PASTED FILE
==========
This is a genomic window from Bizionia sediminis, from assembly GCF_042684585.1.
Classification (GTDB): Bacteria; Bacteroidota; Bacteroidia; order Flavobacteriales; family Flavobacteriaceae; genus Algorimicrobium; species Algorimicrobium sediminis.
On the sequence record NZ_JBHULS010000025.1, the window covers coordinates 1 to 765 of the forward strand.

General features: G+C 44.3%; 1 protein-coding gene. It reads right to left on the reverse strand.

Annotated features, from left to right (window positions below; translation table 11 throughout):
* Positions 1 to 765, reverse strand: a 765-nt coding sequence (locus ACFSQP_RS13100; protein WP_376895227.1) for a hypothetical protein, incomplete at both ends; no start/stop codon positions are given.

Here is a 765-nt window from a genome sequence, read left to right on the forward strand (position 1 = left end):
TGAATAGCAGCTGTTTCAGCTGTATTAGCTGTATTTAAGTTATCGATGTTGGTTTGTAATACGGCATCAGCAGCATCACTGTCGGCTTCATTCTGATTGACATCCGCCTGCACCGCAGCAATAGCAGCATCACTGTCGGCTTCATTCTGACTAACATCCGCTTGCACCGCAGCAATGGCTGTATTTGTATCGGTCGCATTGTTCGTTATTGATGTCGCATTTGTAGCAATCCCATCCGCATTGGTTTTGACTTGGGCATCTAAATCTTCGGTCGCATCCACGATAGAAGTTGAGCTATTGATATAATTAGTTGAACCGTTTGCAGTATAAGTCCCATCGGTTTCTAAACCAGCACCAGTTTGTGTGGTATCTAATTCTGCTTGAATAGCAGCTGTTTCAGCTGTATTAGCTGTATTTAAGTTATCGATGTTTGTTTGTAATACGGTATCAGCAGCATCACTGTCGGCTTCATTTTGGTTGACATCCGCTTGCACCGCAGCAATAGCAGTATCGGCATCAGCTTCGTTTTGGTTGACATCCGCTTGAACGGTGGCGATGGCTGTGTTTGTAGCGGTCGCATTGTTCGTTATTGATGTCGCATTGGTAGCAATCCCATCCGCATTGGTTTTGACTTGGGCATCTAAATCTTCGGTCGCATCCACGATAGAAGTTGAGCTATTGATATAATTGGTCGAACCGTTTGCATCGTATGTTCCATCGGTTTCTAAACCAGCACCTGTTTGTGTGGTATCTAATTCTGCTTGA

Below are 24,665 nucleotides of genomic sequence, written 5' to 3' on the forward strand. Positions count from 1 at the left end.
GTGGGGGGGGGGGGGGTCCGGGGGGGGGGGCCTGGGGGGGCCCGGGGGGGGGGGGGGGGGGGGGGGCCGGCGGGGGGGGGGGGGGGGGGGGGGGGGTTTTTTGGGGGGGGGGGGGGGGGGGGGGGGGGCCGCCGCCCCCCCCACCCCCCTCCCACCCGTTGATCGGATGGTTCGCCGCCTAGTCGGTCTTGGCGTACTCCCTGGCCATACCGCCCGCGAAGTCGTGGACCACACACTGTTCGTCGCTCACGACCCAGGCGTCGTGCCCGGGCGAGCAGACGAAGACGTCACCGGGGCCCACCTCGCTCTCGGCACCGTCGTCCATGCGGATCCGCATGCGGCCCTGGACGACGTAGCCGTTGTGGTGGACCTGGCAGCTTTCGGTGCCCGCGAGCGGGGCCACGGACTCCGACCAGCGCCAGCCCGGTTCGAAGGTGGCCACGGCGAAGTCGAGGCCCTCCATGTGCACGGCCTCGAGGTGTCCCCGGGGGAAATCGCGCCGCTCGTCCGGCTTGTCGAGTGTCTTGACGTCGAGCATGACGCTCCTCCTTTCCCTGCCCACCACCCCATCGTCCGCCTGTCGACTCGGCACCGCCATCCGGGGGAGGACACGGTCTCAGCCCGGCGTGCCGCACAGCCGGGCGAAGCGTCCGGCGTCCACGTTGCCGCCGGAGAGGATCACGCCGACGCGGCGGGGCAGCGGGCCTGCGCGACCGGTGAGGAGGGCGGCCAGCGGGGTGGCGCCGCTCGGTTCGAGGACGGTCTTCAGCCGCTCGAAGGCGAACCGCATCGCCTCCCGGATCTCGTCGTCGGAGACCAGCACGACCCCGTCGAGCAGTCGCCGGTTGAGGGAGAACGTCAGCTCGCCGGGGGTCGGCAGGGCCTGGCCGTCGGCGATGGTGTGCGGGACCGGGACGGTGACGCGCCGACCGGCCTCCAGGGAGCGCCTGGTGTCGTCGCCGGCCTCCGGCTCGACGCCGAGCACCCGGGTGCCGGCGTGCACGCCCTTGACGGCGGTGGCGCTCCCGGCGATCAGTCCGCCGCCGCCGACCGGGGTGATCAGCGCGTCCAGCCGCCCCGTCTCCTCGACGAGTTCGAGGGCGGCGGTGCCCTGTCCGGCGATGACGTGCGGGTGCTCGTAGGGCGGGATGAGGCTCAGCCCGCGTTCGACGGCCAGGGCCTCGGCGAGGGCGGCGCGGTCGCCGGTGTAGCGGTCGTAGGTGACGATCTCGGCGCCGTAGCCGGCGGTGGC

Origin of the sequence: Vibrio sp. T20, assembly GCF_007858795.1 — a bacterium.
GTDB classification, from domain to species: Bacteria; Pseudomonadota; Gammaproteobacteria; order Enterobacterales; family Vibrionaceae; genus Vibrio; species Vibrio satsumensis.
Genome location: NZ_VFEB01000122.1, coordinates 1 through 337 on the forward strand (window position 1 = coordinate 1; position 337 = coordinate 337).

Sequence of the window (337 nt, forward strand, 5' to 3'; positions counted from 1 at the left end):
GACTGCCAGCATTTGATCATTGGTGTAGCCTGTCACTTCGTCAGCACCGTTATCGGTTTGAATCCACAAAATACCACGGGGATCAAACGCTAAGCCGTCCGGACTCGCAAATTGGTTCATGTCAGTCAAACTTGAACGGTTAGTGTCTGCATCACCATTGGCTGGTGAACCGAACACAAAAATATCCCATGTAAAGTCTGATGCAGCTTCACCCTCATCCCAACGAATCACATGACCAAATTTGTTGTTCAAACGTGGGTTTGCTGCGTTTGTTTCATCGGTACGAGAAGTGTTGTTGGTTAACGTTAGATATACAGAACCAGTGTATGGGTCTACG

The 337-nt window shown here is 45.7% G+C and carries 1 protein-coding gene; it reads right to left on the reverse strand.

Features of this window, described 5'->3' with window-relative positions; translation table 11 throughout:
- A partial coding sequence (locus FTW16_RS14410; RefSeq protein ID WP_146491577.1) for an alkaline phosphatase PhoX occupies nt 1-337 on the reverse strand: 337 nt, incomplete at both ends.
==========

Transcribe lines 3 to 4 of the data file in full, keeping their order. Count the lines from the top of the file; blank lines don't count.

On the sequence record NZ_JBHULS010000025.1, the window covers coordinates 1 to 765 of the forward strand.

General features: G+C 44.3%; 1 protein-coding gene. It reads right to left on the reverse strand.